A new generation of bank customers will bypass physical branches and banking via the web almost completely in favour of completing transactions and accessing services from their mobile devices.
Financial institutions are already scaling back branches and automating teller transactions, while launching mobile apps that offer a growing number of financial services to businesses and consumers.
“Strategically, banks must strengthen their relationship with their consumers. Research shows that although consumers trust their banks, intimacy and the trust of that relationship is degrading over time, especially in younger age demographics,” says Niel Bester, senior vice-president for products at fintech firm, Entersekt.
“Banks need to shake their conservative image and position themselves to do business with people who are techno-savvy and who expect quick results.”
He says the ratio of payments to other banking interactions is more than ten to one.
“There is a great opportunity for banks to re-establish relationships at the point of payment – an environment increasingly dependent on mobile devices and apps. They can tell their customers – wherever you go, whatever you do – whatever payment opportunity is there, we’ll be at your side to sort you out securely and with confidence.”
“This way they have a broader relationship with consumers than they have during traditional banking interactions.”
Consumers don’t have to weigh up the pros and cons of a particular new payment service. Their bank can make the assessment and launch it in-app with zero initial customer enrollment effort. This allows the customer to experiment with the new service without having to fill out forms first. The relative lack of hassle means that consumers, even fairly cautious ones, are more likely than before to try mobile payments, and they can do so knowing that their bank has done the necessary to enable them to do so securely.
Bester says they also have the benefit of strong authentication already in place for security purposes.
“There is an existing trust relationship with banks. It helps drive adoption.”
Social banking is another trend driven by the youth disrupting the financial services industry. Using apps like Facebook and WhatsApp, for example, people can transfer money without leaving those platforms.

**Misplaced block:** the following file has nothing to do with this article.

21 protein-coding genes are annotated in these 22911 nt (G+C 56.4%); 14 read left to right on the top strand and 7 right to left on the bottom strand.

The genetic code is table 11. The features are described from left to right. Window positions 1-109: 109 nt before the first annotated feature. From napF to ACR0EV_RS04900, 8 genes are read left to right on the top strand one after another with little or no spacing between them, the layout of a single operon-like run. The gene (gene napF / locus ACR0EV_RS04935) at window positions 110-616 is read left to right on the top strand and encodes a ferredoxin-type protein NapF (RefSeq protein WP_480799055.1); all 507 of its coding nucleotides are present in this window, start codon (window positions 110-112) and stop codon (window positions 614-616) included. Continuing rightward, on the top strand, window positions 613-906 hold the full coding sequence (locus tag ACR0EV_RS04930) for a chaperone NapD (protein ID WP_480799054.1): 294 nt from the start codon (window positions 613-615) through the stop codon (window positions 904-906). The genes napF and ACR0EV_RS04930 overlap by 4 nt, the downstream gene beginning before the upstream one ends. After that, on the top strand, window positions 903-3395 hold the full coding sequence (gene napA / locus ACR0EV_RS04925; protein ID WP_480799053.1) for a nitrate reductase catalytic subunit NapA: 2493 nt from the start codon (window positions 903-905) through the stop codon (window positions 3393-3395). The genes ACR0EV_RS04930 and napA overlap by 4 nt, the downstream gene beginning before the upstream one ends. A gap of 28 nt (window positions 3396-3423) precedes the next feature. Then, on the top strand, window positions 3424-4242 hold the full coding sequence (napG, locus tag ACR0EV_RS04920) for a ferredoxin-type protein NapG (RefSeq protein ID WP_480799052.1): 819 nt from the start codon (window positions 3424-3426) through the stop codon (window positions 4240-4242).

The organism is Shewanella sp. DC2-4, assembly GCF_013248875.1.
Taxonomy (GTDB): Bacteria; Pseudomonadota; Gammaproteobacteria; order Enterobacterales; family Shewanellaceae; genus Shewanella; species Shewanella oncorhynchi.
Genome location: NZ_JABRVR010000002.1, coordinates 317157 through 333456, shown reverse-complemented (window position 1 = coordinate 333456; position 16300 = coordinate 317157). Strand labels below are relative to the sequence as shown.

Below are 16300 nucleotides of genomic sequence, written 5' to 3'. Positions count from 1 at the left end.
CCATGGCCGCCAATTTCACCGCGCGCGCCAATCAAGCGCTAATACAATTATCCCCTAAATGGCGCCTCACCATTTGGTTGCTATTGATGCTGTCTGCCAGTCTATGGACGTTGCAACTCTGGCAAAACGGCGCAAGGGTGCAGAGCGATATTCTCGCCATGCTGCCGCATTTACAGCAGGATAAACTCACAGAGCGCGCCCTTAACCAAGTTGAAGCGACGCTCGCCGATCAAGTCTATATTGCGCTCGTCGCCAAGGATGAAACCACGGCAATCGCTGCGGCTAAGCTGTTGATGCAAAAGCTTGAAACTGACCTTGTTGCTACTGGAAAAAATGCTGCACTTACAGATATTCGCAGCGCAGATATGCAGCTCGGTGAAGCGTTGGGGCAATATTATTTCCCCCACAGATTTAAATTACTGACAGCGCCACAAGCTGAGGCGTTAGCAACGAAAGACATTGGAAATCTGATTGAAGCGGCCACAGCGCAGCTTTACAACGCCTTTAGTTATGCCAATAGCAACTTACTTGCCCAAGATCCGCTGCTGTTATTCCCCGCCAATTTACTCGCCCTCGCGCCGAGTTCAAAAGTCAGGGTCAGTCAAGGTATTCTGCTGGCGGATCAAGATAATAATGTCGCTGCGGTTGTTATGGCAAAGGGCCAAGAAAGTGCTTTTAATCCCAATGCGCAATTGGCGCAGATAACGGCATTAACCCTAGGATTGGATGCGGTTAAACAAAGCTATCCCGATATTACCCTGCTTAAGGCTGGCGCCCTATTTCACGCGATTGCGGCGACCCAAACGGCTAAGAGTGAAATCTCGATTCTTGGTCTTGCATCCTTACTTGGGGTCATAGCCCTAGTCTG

“Those transactions have tended to be person-to-person, but they are increasingly focusing on commerce – you can add an airline as a contact in WhatsApp, for example, and pay them in the same way you would a person.”
Bester says banking apps are already becoming more versatile in response to consumer needs and doing business with younger cohorts will accelerate this process.
“Generational and product awareness will be key to banks attracting and retaining customers. Youngsters want mobile banking almost exclusively while more affluent – typically older – people want access to branches, web banking and call centres.”
Banks have to provide a broad offering but from a cost point of view they should use the opportunity to encourage people to go more mobile.
“It’s a lot cheaper for banks than having to interact with a real person and it’s a trend that will continue,” he adds.
“Mobile banking is often event-driven and opportunistic. For example, a pop-up on a phone might say there’s a phone bill to pay, and do you want to pay it? Yes or no? This is responding to an event, rather than having to search through a menu to pay.
“Things like chat banking are moving towards this. I don’t want to go and look for the place where I need to transfer money – I just want to type in a box, Hey, give Johnny R20, and a chatbot on the other side, says, Yes, done. Advances in artificial intelligence (AI) tech will make this even easier in future,” concludes Bester.